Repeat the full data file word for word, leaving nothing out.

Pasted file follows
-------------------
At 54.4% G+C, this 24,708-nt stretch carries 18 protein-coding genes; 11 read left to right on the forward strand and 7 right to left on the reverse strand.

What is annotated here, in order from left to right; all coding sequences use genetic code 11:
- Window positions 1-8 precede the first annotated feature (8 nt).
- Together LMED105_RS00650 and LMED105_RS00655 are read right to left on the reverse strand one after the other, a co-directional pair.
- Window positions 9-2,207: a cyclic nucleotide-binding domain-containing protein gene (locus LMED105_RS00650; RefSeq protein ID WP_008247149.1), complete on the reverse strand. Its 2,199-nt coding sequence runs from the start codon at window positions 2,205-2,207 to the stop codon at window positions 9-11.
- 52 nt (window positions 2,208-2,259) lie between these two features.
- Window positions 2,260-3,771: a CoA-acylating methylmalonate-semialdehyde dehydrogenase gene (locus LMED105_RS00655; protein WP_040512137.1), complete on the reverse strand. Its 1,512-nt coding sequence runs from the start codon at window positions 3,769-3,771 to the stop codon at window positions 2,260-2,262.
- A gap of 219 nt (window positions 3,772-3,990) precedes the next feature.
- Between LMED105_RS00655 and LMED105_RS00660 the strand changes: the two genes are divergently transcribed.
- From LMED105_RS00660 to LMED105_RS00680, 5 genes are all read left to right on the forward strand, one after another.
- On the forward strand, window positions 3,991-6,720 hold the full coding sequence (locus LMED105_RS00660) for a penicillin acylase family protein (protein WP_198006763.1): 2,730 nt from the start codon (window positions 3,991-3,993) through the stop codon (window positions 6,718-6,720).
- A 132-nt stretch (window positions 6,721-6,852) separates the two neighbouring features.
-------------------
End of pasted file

At 54.4% G+C, this 24,708-nt stretch carries 18 protein-coding genes; 11 read left to right on the forward strand and 7 right to left on the reverse strand.

What is annotated here, in order from left to right; all coding sequences use genetic code 11:
- Window positions 1-8 precede the first annotated feature (8 nt).
- Together LMED105_RS00650 and LMED105_RS00655 are read right to left on the reverse strand one after the other, a co-directional pair.
- Window positions 9-2,207: a cyclic nucleotide-binding domain-containing protein gene (locus LMED105_RS00650; RefSeq protein ID WP_008247149.1), complete on the reverse strand. Its 2,199-nt coding sequence runs from the start codon at window positions 2,205-2,207 to the stop codon at window positions 9-11.
- 52 nt (window positions 2,208-2,259) lie between these two features.
- Window positions 2,260-3,771: a CoA-acylating methylmalonate-semialdehyde dehydrogenase gene (locus LMED105_RS00655; protein WP_040512137.1), complete on the reverse strand. Its 1,512-nt coding sequence runs from the start codon at window positions 3,769-3,771 to the stop codon at window positions 2,260-2,262.
- A gap of 219 nt (window positions 3,772-3,990) precedes the next feature.
- Between LMED105_RS00655 and LMED105_RS00660 the strand changes: the two genes are divergently transcribed.
- From LMED105_RS00660 to LMED105_RS00680, 5 genes are all read left to right on the forward strand, one after another.
- On the forward strand, window positions 3,991-6,720 hold the full coding sequence (locus LMED105_RS00660) for a penicillin acylase family protein (protein WP_198006763.1): 2,730 nt from the start codon (window positions 3,991-3,993) through the stop codon (window positions 6,718-6,720).
- A 132-nt stretch (window positions 6,721-6,852) separates the two neighbouring features.